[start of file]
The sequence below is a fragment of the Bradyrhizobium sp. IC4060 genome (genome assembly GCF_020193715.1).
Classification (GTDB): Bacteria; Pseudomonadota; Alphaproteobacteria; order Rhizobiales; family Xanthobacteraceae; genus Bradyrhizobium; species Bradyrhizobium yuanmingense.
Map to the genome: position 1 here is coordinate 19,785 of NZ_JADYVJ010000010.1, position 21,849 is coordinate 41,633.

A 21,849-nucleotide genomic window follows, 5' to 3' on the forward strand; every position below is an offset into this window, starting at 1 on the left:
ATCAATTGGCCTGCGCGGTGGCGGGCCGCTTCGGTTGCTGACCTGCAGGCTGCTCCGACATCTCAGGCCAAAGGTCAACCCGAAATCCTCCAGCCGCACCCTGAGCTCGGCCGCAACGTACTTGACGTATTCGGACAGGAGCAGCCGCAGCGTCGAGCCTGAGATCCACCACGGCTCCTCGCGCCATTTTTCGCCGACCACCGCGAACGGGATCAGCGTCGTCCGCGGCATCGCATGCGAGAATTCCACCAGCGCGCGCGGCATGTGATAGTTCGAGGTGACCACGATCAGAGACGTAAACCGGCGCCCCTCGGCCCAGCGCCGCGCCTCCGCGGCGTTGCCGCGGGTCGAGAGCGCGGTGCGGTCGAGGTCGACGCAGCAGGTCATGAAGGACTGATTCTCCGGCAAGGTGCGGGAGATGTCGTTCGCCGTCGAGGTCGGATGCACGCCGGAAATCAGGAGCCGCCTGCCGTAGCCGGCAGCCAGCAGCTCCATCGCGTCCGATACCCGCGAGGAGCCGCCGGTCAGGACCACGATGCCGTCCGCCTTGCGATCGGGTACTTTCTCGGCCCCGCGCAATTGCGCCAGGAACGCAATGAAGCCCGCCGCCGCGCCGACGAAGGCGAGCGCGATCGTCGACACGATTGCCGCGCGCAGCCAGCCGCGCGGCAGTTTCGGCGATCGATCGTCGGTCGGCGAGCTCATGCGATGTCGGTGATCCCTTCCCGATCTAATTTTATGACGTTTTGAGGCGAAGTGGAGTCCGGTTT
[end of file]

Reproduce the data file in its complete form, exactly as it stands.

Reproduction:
The sequence below is a fragment of the Bradyrhizobium sp. IC4060 genome (genome assembly GCF_020193715.1).
Classification (GTDB): Bacteria; Pseudomonadota; Alphaproteobacteria; order Rhizobiales; family Xanthobacteraceae; genus Bradyrhizobium; species Bradyrhizobium yuanmingense.
Map to the genome: position 1 here is coordinate 19,785 of NZ_JADYVJ010000010.1, position 21,849 is coordinate 41,633.

A 21,849-nucleotide genomic window follows, 5' to 3' on the forward strand; every position below is an offset into this window, starting at 1 on the left:
ATCAATTGGCCTGCGCGGTGGCGGGCCGCTTCGGTTGCTGACCTGCAGGCTGCTCCGACATCTCAGGCCAAAGGTCAACCCGAAATCCTCCAGCCGCACCCTGAGCTCGGCCGCAACGTACTTGACGTATTCGGACAGGAGCAGCCGCAGCGTCGAGCCTGAGATCCACCACGGCTCCTCGCGCCATTTTTCGCCGACCACCGCGAACGGGATCAGCGTCGTCCGCGGCATCGCATGCGAGAATTCCACCAGCGCGCGCGGCATGTGATAGTTCGAGGTGACCACGATCAGAGACGTAAACCGGCGCCCCTCGGCCCAGCGCCGCGCCTCCGCGGCGTTGCCGCGGGTCGAGAGCGCGGTGCGGTCGAGGTCGACGCAGCAGGTCATGAAGGACTGATTCTCCGGCAAGGTGCGGGAGATGTCGTTCGCCGTCGAGGTCGGATGCACGCCGGAAATCAGGAGCCGCCTGCCGTAGCCGGCAGCCAGCAGCTCCATCGCGTCCGATACCCGCGAGGAGCCGCCGGTCAGGACCACGATGCCGTCCGCCTTGCGATCGGGTACTTTCTCGGCCCCGCGCAATTGCGCCAGGAACGCAATGAAGCCCGCCGCCGCGCCGACGAAGGCGAGCGCGATCGTCGACACGATTGCCGCGCGCAGCCAGCCGCGCGGCAGTTTCGGCGATCGATCGTCGGTCGGCGAGCTCATGCGATGTCGGTGATCCCTTCCCGATCTAATTTTATGACGTTTTGAGGCGAAGTGGAGTCCGGTTT